I grew up in the House with the Cranberry Door.
I remember my mother choosing the color for that door, swatches of blindingly similar hues slathered onto the back side of the door. How she remembered what shade was what, I’ll never know.
My parents bought the House with the Cranberry Door when I was 8 years old. I remember the excitement I felt at having my own room and the terror of going to a new school.
To the right of our home lived Mr. and Mrs. Peacock. He worked a desk job, and she was a retired teacher. How we first learned that she was a retired teacher is when we excitedly showed up at their door for Halloween, trying to mask our disappointment at receiving molding clay for our trick-or-treat bags.
The neighbors to the left of us were simply known as “those who kindly threw the basketball or dodge ball back over the fence”.
Our favorite neighbors lived across the street from us – Hans and Anna. Hans and Anna were Swiss – German Swiss. They were robust and hearty – with ginormous smiles and contagious belly laughs. Every Christmas, Anna would invite us into her home to teach us how to bake traditional Swiss holiday treats. To this day, I still have the cookbook she lovingly prepared for me.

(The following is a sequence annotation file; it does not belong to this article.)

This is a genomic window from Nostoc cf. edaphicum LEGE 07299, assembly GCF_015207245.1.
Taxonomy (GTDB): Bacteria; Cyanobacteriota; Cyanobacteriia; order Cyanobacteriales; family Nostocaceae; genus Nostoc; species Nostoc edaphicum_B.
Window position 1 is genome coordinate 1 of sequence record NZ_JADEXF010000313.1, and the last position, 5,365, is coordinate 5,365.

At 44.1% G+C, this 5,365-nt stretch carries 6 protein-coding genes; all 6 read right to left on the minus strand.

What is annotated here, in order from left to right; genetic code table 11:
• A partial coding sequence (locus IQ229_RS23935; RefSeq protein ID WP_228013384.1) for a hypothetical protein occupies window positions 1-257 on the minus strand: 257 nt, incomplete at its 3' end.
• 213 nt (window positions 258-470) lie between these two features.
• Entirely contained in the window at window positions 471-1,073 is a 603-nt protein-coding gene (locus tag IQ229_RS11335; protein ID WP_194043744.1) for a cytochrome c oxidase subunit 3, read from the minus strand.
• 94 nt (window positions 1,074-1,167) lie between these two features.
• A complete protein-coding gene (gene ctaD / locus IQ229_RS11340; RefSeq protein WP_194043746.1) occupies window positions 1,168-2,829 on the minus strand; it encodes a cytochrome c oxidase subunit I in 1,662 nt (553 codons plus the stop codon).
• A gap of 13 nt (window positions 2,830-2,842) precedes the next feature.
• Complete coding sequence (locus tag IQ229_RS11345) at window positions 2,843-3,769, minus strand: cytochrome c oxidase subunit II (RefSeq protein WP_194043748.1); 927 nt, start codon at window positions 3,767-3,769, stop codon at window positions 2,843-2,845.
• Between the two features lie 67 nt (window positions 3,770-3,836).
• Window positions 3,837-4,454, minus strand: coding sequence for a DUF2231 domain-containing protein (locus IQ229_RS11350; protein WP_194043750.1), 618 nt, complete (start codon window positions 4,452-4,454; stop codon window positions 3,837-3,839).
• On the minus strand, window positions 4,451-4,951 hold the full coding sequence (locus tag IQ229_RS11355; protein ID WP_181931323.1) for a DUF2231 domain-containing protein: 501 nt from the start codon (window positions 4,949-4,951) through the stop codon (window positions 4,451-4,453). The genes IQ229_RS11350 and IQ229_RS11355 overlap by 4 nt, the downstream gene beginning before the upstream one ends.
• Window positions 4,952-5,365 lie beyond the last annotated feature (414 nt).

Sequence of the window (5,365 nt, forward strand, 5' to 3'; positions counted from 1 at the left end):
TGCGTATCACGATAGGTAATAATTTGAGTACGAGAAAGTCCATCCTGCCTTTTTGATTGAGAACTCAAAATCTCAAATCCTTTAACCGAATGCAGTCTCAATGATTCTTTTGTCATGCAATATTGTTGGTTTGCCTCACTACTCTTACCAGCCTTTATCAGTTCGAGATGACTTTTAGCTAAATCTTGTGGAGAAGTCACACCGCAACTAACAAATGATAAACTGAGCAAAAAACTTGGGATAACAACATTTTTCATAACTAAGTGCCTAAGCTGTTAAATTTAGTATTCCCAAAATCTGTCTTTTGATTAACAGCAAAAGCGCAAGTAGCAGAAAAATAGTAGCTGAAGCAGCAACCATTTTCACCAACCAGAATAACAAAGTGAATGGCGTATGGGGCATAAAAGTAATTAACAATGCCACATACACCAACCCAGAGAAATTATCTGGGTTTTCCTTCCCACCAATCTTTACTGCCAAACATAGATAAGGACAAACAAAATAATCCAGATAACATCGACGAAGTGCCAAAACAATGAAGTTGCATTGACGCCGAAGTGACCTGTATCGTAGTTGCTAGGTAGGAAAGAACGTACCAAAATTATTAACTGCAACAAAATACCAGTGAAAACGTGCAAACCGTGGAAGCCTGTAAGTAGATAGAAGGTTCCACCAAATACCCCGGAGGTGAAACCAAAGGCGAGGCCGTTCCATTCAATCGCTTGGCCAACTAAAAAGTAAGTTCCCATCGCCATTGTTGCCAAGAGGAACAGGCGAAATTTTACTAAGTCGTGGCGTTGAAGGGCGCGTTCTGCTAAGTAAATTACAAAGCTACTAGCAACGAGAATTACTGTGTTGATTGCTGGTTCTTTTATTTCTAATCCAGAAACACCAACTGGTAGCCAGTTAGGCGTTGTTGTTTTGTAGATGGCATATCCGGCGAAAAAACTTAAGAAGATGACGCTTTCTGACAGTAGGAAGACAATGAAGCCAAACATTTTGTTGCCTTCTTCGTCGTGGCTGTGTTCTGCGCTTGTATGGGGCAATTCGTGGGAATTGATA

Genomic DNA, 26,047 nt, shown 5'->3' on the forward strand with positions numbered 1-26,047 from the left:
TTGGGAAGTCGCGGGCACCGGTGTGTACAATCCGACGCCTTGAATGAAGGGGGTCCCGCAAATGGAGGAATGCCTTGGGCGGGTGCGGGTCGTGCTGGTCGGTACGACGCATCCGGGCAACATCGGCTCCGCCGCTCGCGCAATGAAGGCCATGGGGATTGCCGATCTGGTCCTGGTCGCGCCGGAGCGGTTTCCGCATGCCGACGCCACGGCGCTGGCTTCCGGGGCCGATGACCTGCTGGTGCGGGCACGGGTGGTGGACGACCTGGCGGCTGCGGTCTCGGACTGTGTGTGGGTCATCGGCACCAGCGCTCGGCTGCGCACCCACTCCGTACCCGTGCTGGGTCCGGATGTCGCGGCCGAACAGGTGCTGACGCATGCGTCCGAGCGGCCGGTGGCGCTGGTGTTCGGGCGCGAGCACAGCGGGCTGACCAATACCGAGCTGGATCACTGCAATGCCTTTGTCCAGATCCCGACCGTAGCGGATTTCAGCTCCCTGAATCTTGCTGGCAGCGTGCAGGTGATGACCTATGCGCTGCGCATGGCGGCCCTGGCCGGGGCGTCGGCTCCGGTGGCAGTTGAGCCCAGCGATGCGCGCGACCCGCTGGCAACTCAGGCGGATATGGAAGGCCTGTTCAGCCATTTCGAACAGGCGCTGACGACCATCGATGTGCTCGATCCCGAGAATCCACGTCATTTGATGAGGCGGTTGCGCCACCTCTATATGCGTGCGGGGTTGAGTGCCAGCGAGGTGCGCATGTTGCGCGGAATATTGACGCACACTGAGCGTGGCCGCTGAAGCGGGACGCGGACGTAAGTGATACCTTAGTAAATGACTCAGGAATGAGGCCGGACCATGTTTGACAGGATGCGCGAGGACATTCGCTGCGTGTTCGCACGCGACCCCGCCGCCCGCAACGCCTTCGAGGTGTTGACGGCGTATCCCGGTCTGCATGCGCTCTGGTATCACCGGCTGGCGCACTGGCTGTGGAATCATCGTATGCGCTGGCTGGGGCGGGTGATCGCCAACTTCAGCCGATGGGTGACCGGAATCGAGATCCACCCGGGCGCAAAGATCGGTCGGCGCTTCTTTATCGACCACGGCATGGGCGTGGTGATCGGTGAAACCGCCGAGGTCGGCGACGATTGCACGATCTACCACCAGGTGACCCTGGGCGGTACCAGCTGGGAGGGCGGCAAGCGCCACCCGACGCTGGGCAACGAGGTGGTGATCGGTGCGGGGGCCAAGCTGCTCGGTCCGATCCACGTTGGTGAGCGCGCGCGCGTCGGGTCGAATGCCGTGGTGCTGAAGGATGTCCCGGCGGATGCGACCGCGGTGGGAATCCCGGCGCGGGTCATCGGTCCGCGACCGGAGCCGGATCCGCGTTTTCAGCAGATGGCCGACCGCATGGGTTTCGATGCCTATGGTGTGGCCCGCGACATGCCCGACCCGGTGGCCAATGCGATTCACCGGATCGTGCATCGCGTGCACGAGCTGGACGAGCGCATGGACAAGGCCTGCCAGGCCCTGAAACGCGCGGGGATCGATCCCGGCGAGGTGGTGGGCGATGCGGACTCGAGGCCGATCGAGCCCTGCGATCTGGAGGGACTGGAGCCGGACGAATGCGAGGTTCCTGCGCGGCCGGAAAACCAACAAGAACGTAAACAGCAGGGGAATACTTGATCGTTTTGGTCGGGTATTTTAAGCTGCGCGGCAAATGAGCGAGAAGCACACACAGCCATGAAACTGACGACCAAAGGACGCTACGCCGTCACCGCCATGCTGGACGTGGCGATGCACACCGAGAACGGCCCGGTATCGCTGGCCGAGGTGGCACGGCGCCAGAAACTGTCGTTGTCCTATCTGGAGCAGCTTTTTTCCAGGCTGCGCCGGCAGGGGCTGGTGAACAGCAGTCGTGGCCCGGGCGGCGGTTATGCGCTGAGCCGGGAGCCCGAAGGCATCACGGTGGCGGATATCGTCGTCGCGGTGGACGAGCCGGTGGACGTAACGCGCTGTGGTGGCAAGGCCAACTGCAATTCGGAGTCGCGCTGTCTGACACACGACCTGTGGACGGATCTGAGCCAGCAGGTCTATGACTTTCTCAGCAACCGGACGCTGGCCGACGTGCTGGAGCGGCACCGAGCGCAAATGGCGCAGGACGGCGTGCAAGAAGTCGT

What I remember most about the House with the Cranberry Door is that it was a haven. My parents worked very hard at making it so.
It was first and foremost a haven for our family, but purposefully not exclusively.
The House with the Cranberry Door was a haven for the community our family encountered.
Every week, when the garbage men came to our street, my dad had hot coffee and doughnuts waiting.
Often, men would show up at our door, looking for work, as my dad had a reputation for hiring those in need of work for his construction business.
Through my mom’s ministry, many, many single adults who were displaced for holidays or just needed a home-cooked meal spent time in our home. As my mom’s vision and passion changed, our home became more and more a haven for women who had experienced trauma and abuse.
I, too, made use of the House with the Cranberry Door. For much of my tween and teen and even college years, I found myself drawn to misfits and fringe dwellers. I often brought those friends home, sometimes for a couple of days at a time, and they were always welcome.
I often dream about the House with the Cranberry Door. I dream that one day, miraculously, I will own that home.
Once and a while, I even drive by it,
To the passerby, the House with the Cranberry Door was not remarkable or particularly noteworthy. It had one bathroom. My parents even shared their bedroom with a washer and dryer, until my dad was able to remodel the place. There was nothing of grandeur or ornateness to it.
What the House with the Cranberry Door had to offer was so much more.
And for that, I am very fortunate indeed.